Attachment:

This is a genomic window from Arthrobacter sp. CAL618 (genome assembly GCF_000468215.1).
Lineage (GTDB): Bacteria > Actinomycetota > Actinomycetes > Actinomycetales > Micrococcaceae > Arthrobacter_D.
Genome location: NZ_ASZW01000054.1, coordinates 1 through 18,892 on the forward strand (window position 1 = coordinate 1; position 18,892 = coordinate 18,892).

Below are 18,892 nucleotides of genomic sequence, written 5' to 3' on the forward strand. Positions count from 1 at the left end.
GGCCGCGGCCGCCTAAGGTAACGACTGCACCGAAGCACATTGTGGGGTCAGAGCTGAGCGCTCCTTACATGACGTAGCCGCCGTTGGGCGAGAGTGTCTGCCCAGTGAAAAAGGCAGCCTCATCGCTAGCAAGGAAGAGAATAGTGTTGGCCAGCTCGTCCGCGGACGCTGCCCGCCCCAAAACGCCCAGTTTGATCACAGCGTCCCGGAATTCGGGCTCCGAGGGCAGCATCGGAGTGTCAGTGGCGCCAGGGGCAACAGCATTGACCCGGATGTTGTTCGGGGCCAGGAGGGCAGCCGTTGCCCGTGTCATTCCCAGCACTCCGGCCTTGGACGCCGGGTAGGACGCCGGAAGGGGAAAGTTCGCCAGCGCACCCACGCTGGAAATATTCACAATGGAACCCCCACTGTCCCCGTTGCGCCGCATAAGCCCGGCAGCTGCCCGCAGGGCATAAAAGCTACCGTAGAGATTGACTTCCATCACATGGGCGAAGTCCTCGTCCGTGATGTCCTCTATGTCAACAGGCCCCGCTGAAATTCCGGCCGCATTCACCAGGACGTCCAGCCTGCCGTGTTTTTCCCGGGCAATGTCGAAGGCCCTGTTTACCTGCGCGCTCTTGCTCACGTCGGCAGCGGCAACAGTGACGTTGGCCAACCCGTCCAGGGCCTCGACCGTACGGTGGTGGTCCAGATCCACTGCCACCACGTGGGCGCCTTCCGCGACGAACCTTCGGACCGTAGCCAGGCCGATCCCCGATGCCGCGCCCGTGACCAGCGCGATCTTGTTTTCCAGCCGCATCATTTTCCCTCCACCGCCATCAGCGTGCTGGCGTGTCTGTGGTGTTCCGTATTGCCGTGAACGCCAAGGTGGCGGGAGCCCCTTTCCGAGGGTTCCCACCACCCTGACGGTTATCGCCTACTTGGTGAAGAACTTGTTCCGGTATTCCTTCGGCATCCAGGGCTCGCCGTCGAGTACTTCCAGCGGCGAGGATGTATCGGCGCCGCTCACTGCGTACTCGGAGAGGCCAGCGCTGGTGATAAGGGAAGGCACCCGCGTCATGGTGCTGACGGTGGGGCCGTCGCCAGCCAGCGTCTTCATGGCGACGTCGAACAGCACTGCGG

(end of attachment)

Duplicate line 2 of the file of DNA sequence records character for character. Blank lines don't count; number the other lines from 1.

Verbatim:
Lineage (GTDB): Bacteria > Actinomycetota > Actinomycetes > Actinomycetales > Micrococcaceae > Arthrobacter_D.